A guide to intellectual property rights – trade secrets

11th August 2015

Did you know it is possible to protect your sensitive business information through rights in confidential information, which covers know-how and trade secrets? Although not strictly classed as intellectual property, secret information, both technical and commercial, do not need to be registered.


Martin de Ridder, solicitor in the dispute resolution and employment teams at Ansons Solicitors in Cannock, explains more about what counts as a trade secret and under what circumstances a breach can be enforced.

Legal protection for confidential information may be required for a number of purposes, especially where it:

  • gives an advantage in a particular business market;
  • is know-how or technical knowledge for an invention for which a patent may be applied;
  • is information of value to the employer;
  • is information disclosed in a professional or fiduciary relationship; or
  • is personal information, for example, about family matters.

Under UK law, trade secrets are currently protected either in contract or under common law breach of confidence, although there is no intellectual property right in law that can be applied to the information itself. To gain protection it must have the necessary quality of confidence.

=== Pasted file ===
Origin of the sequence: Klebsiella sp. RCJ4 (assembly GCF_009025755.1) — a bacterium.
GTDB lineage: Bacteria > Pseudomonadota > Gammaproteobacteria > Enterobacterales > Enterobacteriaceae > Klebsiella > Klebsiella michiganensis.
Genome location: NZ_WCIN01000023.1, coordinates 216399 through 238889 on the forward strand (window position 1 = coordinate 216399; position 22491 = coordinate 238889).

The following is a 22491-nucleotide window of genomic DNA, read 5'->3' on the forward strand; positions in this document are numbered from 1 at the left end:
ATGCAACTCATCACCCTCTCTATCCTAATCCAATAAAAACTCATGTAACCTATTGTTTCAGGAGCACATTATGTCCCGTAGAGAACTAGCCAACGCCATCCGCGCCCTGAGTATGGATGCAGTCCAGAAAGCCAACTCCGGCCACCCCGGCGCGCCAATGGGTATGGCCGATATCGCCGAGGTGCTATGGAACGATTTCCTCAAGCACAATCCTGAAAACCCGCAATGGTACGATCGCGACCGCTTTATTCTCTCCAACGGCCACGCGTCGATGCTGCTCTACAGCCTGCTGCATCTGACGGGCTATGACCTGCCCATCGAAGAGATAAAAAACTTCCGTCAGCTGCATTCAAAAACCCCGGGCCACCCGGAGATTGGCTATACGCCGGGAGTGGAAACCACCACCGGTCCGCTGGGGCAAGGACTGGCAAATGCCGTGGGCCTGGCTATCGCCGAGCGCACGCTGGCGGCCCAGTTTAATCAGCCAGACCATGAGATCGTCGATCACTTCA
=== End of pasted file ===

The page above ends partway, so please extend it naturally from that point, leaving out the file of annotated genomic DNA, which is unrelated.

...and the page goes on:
To be enforceable, the information must satisfy three tests:

  • it must be confidential in nature;
  • it must have been imparted in circumstances in which an obligation of confidence arises; and
  • where unauthorised use would be to the detriment of the person imparting it.

It is possible for trade holders to bring a claim for breach of contract if there has been a breach of an express confidentiality or non-disclosure agreement.

If there is no contract then it may still be possible to make a claim if there has been a breach of confidence against a third party who has released or misused confidential information. In all cases, it is advisable to get advice from an expert solicitor in this area of law.

For advice on protecting your intellectual property rights contact Martin de Ridder on 01543 431 186 or email Ansons Solicitors has offices in Cannock and Lichfield, Staffordshire.